Biorotor: underestimated wastewater treatment equipment

THE UNDERESTIMATED BIOROTOR – A classic staple with a new twist

(Ecomagazine June 2008)

For more than 10 years now, animal park Planckendael has been proving that is was an ideal solution to opt for a biorotor for the waste water treatment of its animal hospital. Unfortunately, there are only few Belgian companies to follow its example. And that’s a pity, because in the long run, the advantages cannot be neglected.

Planckendael is a young , spacious and open walking park with large animal accomodations, well integrated in the landscape. Some parts of the park remain untouched, allowing the visitor to find wild plants and flowers throughout the year. Durable management is an important issue for the domain’s board (rewarded in 2004 by the VBO – Association of Belgian companies – with the Reward for best Environmental Management).

And since more than 15 years Prof. Rik Van de Werf, University Teacher Environmental Care at the Erasmus College of Higher  Education and University Teacher Environmental Techniques at the VUB University of Brussels, is playing an important role in this field. Because it was he who conceived in 1994 an installation for the purification of the waste water originating from an important part of the animal accomodations, from the sanitary facilities in the park, the animal kitchen and the restaurant.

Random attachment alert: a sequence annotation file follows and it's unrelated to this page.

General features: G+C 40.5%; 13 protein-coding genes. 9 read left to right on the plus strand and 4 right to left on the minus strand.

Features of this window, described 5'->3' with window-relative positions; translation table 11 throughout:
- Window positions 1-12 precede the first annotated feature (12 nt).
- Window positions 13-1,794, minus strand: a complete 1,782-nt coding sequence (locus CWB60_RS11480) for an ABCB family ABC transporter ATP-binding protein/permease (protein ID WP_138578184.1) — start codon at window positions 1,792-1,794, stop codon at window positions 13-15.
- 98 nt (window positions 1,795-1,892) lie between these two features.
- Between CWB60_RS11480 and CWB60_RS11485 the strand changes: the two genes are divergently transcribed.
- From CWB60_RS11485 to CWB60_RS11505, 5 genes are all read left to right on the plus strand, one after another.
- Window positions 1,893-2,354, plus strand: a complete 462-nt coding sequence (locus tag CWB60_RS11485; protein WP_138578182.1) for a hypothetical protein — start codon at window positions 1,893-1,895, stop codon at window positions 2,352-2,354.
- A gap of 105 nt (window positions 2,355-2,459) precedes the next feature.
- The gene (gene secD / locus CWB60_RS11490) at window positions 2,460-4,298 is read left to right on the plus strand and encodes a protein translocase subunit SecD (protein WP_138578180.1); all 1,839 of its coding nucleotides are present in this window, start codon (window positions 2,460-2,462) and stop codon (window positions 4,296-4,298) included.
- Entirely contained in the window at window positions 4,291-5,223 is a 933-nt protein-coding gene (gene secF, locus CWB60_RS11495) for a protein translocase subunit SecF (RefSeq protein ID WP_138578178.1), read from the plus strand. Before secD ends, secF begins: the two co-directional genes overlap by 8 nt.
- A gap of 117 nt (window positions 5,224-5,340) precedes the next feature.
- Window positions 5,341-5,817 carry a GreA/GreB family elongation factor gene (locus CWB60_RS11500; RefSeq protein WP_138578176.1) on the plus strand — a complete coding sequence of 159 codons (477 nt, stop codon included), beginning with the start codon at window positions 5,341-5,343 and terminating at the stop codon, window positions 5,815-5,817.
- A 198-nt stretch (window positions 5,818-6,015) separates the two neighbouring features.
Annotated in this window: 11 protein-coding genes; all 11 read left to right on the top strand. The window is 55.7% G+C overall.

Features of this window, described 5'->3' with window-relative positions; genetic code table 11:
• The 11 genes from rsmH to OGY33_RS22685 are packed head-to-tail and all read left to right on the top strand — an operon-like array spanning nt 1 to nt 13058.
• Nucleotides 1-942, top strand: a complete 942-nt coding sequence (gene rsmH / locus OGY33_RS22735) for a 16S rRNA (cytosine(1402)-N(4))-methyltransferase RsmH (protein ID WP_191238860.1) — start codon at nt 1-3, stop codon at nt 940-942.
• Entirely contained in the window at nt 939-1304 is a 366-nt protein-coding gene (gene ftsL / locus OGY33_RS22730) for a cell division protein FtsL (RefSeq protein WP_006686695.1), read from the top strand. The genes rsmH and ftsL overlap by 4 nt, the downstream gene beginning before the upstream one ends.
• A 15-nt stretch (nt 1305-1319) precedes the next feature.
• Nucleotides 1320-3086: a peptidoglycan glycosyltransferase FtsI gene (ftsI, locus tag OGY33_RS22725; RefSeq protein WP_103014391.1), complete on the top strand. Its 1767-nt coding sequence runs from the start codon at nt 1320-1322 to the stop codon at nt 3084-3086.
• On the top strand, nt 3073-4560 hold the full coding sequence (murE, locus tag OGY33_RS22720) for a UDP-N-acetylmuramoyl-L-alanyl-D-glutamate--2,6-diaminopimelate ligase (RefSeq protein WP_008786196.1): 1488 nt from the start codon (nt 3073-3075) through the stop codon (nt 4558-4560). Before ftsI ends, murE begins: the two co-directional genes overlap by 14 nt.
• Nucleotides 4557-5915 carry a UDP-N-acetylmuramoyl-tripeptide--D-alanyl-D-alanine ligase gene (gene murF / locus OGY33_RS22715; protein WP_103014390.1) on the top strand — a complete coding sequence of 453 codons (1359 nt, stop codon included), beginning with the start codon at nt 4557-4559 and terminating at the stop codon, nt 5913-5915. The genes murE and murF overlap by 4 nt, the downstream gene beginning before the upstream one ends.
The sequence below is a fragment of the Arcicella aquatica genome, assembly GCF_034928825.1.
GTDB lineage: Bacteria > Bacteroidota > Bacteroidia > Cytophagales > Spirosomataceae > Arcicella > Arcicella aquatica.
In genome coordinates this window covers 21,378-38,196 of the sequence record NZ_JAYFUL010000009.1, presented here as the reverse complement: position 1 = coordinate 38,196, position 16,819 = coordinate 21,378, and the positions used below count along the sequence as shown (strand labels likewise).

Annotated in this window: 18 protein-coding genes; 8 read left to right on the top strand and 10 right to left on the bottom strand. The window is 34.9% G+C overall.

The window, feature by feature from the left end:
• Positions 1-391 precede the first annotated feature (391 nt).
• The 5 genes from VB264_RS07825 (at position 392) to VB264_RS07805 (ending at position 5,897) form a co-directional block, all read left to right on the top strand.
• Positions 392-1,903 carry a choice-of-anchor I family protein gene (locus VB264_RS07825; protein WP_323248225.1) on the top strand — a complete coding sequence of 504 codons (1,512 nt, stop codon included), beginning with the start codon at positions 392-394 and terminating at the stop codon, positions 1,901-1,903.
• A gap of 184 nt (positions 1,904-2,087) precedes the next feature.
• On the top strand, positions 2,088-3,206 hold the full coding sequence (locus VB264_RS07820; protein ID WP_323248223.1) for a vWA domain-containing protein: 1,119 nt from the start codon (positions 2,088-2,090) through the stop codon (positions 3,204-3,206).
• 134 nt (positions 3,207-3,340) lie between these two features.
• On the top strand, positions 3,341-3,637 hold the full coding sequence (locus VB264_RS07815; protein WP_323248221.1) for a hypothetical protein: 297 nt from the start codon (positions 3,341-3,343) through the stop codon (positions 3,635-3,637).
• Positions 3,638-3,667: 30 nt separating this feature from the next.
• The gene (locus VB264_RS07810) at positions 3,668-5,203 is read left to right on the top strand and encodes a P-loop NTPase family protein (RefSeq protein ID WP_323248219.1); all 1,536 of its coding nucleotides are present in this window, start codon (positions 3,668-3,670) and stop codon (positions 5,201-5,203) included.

From wastewater up to drinking water

Three years later the domain’s board came knocking at the professor’s door once more. Because Planckendael was forced to find a solution for the waste water coming from the breeding birdhouse. This was discharged into a side channel of the Barebrook, but new regulations now called for water treatment. After thorough analysis of the situation Prof. Rik Van de Werf came to the conclusion that the combination of a biorotor with a constructed wetland was the best solution. He is explaining why : “This system is offering a high resistance to fluctuations in the degree of pollution : necessary for this kind of application as in summer there are more jung birds in the cage, and thus also more polluting manure than in winter. Besides, this solution is taking hardly any space. And that was a welcome bonus, as we only had 100 m2 at our disposal.”

But what is it all about?

The biorotor consists of a cylinder with a rotating spindle holding circular discs. “65 in total”, Prof. Van de Werf clarifies. “At one end, the wastewater flows in, at the other end the purified water flows out. Between all those circular discs, there is a porous, synthetic filling. Each pore has a well-defined surface. Small of course, but when you add the surface of all pores, you’ll get a very large total surface. About a third of each disc is hanging into the polluted water. When the spindle is turning, the wet part of the disc reaches a bit above the water surface. This way, it reaches not only the wastewater, but gets also a little bit of oxygen into the pores and to the micro-organisms growing within. These microbes nourrish themselves with the pollutants from the wastewater, thus purifying it. After a while they will produces sludge plates between the discs, who will eventually detach and fall into the water in big lumps, catched by a downstream sandfilter to separate them from the water.”